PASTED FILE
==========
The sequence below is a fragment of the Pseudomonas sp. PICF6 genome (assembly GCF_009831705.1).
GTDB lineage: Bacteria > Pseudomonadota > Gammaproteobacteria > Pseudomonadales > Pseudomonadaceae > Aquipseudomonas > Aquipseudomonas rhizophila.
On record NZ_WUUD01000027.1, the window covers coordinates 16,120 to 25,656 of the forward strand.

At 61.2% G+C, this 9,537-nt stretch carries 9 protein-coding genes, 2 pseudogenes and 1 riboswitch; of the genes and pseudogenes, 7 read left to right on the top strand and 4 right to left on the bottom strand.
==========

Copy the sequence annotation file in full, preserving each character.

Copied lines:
The sequence below is a fragment of the Pseudomonas sp. PICF6 genome (assembly GCF_009831705.1).
GTDB lineage: Bacteria > Pseudomonadota > Gammaproteobacteria > Pseudomonadales > Pseudomonadaceae > Aquipseudomonas > Aquipseudomonas rhizophila.
On record NZ_WUUD01000027.1, the window covers coordinates 16,120 to 25,656 of the forward strand.

At 61.2% G+C, this 9,537-nt stretch carries 9 protein-coding genes, 2 pseudogenes and 1 riboswitch; of the genes and pseudogenes, 7 read left to right on the top strand and 4 right to left on the bottom strand.